Wednesday, November 9, 2011
CINNAMON PINE CONES
Late last month I had to go to the fabric store to buy some cloth to cover a prop I was making for an upcoming show. I hate all fabric stores with a passion. There’s no need to go into details except to say that the fabric cutting and checkout system always seems to move in slow motion and is highly bureaucratic. I don’t do well dealing with the bureaucratic mentality in any form, and I really don’t want to lounge around at the fabric cutting counter holding my number, waiting for the cutters to discuss with a semi-conscious customer which tiny floral pattern will look best next to another tiny floral pattern on a quilt, slowly comparing one piece of cloth after another without anything actually getting cut, all the while nearly choking on cinnamon fumes.
Speaking of cinnamon fumes, before even entering the store I was assaulted by the strongest cinnamon odor I’ve ever smelled - much stronger than real, pure cinnamon. I thought the management must be pumping cinnamon scent into the store, so I asked one of the women who worked there what the cinnamon smell was. She replied, “Oh, it’s just the pine cones. It would be too expensive to use cinnamon scent”. Pine cones? Since when do pine cones smell like supercharged cinnamon? I asked another person who worked in the store if she noticed the in-your-face smell of cinnamon, and whether it bothered her at all. She replied that she hardly noticed it, but when she came in to work in the mornings it made her feel as if she had a lot of energy. She assured me that the cinnamon scent came from “the pine cones”. I probed a bit further and found out that there were bags of ponderosa pine cones stacked in the area between the two sets of doors at the entrance, and these were the source of the scent.
Sure enough, the pine cones were right there in the entry lobby, in net bags, exuding a powerful artificial cinnamon odor. I suppose they had been soaked in cinnamon scent, but why? Ponderosa pine cones have a lovely scent of their own, subtle though it is. A few dozen bags of these cones scented the entire large supermarket-size store, even though they weren’t technically IN the store. What would a whole bag of cones do to a small house or apartment? Kill bedbugs?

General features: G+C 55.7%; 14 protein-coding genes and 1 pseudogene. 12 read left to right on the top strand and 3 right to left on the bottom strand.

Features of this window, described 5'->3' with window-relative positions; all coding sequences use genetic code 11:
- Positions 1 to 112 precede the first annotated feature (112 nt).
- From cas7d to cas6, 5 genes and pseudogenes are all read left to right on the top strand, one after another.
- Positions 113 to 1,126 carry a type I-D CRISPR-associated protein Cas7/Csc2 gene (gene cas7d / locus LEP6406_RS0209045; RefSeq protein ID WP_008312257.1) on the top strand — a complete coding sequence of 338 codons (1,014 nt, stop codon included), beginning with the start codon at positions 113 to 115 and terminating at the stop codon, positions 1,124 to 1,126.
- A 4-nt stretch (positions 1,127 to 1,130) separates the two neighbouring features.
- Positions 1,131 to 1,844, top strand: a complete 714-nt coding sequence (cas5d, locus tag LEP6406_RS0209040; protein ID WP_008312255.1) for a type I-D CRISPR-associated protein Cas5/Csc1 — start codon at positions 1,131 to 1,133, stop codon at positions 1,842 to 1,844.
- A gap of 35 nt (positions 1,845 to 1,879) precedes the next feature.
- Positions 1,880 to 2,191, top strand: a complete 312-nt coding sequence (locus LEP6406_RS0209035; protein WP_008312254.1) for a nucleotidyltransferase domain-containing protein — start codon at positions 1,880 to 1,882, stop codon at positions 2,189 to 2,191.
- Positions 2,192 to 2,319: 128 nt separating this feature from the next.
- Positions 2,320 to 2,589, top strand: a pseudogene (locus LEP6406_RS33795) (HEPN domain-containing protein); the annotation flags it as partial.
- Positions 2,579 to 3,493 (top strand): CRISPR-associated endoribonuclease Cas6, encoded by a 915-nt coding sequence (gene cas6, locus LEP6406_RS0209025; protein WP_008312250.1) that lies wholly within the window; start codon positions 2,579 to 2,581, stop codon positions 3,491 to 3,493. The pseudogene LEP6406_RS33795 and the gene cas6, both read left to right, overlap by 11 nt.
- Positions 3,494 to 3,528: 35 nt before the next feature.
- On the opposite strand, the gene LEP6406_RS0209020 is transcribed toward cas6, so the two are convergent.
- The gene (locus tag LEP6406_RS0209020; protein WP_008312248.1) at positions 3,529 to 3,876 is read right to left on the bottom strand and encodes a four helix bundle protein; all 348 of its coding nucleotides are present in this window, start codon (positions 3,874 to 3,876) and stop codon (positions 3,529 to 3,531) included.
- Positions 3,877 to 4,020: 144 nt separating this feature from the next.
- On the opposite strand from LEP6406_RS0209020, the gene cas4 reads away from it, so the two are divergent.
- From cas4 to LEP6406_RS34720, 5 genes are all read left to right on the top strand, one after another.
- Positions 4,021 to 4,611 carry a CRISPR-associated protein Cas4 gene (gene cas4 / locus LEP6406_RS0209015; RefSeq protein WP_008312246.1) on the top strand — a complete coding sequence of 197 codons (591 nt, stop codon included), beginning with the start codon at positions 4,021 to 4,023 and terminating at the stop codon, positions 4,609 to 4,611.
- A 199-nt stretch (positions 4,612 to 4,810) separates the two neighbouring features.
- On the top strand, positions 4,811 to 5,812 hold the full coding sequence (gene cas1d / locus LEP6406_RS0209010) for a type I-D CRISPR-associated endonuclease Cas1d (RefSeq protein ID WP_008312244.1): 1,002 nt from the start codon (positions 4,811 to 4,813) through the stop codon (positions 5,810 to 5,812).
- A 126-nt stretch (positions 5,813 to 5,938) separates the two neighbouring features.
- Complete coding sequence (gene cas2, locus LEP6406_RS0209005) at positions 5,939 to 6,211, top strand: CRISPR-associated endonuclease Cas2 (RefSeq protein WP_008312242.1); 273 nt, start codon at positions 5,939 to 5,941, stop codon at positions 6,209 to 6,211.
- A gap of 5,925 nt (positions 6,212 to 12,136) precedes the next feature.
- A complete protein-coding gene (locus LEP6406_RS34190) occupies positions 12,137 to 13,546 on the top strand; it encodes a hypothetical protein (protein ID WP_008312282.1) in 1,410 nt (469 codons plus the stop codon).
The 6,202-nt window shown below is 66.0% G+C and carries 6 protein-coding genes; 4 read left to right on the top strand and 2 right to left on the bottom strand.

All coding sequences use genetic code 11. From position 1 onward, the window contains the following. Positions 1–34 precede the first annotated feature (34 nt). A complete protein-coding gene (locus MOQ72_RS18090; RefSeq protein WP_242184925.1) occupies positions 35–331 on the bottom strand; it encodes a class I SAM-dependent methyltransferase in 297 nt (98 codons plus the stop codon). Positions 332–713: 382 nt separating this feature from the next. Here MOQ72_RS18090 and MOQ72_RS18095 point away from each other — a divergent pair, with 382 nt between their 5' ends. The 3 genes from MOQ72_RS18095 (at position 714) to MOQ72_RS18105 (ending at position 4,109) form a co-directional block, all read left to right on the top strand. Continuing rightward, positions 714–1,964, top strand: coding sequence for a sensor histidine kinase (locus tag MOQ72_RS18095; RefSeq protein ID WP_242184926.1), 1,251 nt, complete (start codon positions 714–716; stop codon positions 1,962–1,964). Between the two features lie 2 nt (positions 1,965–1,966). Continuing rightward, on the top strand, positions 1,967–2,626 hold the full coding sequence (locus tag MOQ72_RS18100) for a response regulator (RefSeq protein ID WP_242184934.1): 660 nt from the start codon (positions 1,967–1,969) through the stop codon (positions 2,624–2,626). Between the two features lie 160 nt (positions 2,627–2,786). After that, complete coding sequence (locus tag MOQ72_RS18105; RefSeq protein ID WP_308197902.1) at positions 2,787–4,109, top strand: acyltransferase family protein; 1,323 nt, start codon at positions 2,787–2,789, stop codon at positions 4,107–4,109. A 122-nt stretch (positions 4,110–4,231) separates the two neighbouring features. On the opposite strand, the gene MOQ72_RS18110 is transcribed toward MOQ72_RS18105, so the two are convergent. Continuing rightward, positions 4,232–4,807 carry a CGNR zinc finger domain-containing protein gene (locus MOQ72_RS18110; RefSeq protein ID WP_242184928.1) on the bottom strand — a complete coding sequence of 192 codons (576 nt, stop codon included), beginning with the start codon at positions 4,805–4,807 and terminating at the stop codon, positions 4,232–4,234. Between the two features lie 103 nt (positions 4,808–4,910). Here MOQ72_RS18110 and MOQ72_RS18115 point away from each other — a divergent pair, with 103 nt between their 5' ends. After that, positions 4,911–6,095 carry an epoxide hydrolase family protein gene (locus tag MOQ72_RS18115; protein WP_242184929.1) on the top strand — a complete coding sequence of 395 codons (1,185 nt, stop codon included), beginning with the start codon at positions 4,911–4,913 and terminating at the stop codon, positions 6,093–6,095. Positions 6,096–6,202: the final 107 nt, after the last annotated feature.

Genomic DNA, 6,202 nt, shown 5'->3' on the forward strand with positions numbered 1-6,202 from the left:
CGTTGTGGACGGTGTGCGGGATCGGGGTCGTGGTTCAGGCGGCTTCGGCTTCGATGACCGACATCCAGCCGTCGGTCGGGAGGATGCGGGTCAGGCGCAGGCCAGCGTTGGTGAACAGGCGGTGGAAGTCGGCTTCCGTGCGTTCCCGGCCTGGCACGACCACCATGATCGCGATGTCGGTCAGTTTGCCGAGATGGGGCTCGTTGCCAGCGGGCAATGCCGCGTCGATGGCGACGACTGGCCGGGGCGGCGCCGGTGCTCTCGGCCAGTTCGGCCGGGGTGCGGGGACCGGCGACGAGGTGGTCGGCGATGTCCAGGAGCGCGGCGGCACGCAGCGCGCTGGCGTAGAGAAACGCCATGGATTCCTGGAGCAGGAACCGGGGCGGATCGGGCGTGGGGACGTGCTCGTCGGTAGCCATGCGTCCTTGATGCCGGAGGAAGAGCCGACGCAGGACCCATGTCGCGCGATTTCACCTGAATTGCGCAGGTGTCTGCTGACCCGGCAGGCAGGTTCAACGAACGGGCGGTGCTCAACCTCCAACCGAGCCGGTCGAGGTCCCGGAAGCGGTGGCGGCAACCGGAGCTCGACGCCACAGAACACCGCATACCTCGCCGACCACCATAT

I suppose the idea is to buy a bag of cones and place them in strategic locations to promote a holiday-like atmosphere and attitude through continuous inhalation of cinnamon. Welcome your guests with a blast of cinnamon coming from an innocent-looking little pine cone! Inspire your family to purchase mass quantities of retail goods through constantly inhaling cinnamon scent! Sell your gigantic foreclosure-prone house by fumigating it with cinnamon pine cones!
In all fairness, the pine cones are probably meant as Thanksgiving or Christmas decorations, so when they’re delivered to the stores in early October they have a while to go before being sold and used for their intended purpose. In the meantime, maybe the cinnamon scent will be reduced to a pleasant level, but wow! Like the agarbatti scent that permanently invades every item bought in little Indian clothing shops, cinnamon is probably going to be a signature scent that permeates every item sold by this fabric store for the entire coming year.
What do you think about holiday-theme ambient scents? Do you enjoy them? Do you use them? What are your favorites and least favorites? Do they influence your attitudes and behavior?
[Pine cone photos from Wikimedia]